IBM, Sony Group and Toshiba today unveiled the advanced microprocessor they are jointly developing for next-generation computing applications and digital consumer electronics devices.
Codenamed Cell, the new multi-core chip comprises a 64-bit Power processor core and multiple synergistic processor cores capable of massive floating point processing.
Cell is optimised for compute-intensive workloads and broadband media applications, including computer entertainment, movies and other forms of digital content, the partners said.
The chip supports multiple operating systems, as well as real-time CE/game platforms.
In addition, the processor is designed to be scalable and can be utilised in a variety of applications, including small digital CE systems within the home, entertainment applications for rendering movies, and scientific applications such as supercomputers.
IBM, Sony Group (which comprises Sony Corporation and Sony Computer Entertainment) and Toshiba promised to disclose more details about Cell at the International Solid-State Circuits Conference to be held in February 2005 in San Francisco.
IBM plans to begin pilot production of Cell microprocessors at its 300mm wafer fabrication facility in New York State during the first half of 2005.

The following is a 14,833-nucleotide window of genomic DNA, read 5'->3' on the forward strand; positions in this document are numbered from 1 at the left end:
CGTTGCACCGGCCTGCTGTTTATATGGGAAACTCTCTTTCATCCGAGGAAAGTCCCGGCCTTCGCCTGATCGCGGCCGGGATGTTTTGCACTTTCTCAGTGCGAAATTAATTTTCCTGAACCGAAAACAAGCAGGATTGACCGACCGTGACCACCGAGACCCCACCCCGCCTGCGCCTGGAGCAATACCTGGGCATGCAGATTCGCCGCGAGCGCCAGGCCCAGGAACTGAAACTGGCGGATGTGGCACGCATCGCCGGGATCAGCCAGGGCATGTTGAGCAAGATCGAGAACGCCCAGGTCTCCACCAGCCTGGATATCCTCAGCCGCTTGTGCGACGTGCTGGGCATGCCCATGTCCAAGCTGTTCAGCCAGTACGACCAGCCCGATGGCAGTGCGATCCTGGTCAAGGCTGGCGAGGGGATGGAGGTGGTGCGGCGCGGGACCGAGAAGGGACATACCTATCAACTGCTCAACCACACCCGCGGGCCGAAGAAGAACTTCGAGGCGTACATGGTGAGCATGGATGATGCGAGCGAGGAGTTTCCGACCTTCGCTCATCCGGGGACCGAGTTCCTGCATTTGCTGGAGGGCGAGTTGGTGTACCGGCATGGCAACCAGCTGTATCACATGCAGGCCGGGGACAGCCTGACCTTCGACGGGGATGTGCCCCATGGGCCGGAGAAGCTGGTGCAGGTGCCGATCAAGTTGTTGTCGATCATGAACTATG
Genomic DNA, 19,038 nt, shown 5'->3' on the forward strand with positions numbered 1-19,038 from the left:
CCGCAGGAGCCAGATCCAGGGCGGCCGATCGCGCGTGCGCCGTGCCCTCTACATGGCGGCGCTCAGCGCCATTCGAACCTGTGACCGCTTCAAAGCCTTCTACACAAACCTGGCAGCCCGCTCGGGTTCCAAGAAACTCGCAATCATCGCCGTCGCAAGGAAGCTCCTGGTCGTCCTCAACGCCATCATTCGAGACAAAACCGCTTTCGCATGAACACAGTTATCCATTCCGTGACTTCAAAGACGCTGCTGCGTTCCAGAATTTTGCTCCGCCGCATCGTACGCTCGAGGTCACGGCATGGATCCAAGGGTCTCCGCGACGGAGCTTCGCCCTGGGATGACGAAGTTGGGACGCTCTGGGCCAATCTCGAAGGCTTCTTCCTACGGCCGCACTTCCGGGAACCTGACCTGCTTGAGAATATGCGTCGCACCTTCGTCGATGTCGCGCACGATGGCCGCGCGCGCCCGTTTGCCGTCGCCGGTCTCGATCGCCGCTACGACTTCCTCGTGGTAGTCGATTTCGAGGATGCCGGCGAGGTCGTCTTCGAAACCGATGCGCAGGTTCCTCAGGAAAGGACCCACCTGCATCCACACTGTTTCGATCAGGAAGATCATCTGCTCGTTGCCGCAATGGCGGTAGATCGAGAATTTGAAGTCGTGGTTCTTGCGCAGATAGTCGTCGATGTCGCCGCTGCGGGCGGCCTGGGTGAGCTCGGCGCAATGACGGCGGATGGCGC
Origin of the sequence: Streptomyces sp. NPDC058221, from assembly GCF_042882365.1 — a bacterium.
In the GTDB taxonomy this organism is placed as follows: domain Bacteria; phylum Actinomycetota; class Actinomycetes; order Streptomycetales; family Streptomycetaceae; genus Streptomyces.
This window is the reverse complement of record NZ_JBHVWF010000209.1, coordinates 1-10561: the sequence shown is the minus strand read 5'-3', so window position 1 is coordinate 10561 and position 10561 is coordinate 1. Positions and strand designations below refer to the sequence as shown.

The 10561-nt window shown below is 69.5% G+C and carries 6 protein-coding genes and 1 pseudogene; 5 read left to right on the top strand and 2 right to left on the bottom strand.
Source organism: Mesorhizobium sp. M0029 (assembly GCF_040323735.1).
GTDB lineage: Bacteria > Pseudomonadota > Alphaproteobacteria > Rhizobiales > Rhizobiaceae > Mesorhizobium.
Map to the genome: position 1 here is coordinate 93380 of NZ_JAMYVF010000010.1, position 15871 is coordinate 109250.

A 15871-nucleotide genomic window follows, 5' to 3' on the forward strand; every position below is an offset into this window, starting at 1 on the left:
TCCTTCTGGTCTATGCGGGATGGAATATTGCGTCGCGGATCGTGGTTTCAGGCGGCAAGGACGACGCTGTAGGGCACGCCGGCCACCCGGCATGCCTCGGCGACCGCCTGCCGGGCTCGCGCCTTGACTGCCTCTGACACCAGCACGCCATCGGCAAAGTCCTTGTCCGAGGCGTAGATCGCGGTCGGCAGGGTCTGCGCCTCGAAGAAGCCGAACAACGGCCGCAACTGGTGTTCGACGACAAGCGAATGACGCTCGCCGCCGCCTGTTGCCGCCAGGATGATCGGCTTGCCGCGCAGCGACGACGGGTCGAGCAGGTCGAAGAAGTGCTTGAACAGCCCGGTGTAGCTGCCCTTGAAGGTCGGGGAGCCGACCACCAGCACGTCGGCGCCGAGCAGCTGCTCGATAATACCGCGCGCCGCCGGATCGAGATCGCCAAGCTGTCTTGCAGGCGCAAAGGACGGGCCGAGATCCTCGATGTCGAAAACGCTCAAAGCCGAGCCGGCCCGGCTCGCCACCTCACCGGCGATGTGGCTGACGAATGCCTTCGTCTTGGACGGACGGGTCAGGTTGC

Sony Corporation expects to launch home servers for broadband content as well as high-definition television (HDTV) systems powered by Cell in 2006, while Sony Computer Entertainment promised that its next-generation computer entertainment system would be powered by the chip.
Toshiba expects to launch its first Cell-based product, an HDTV, in 2006.
"Less than four years ago, we embarked on an ambitious collaborative effort with Sony Group and Toshiba to create a highly-integrated microprocessor designed to overcome imminent transistor scaling, power and performance limitations in conventional technologies," said Dr John Kelly, senior vice president at IBM.
Ken Kutaragi, executive deputy president and chief operating officer at Sony Corporation, and president and group chief executive at Sony Computer Entertainment, added: "Massive and rich content, like multi-channel high-definition broadcast programmes, as well as megapixel digital still and movie images captured by high-resolution CCD/CMOS imagers, require a huge amount of media processing in real time.
"In the future, this digital content will fuse and converge on the broadband network, and start to explode."
Kutaragi explained that to access and browse content freely on next-generation entertainment devices, a more sophisticated 3D graphical user interface will become essential and that current PC architectures are nearing their limits in both processing power and bus bandwidth for handling such applications.
Masashi Muromachi, corporate vice president of Toshiba Corporation, and president and chief executive of Toshiba's Semiconductor Company, said: "Today's announcement shows the substantial progress that has been made in this joint programme.
"Cell will substantially enhance the performance of broadband-empowered consumer applications, raise the user-friendliness of services realised through these applications, and facilitate the use of information-rich media and communications."
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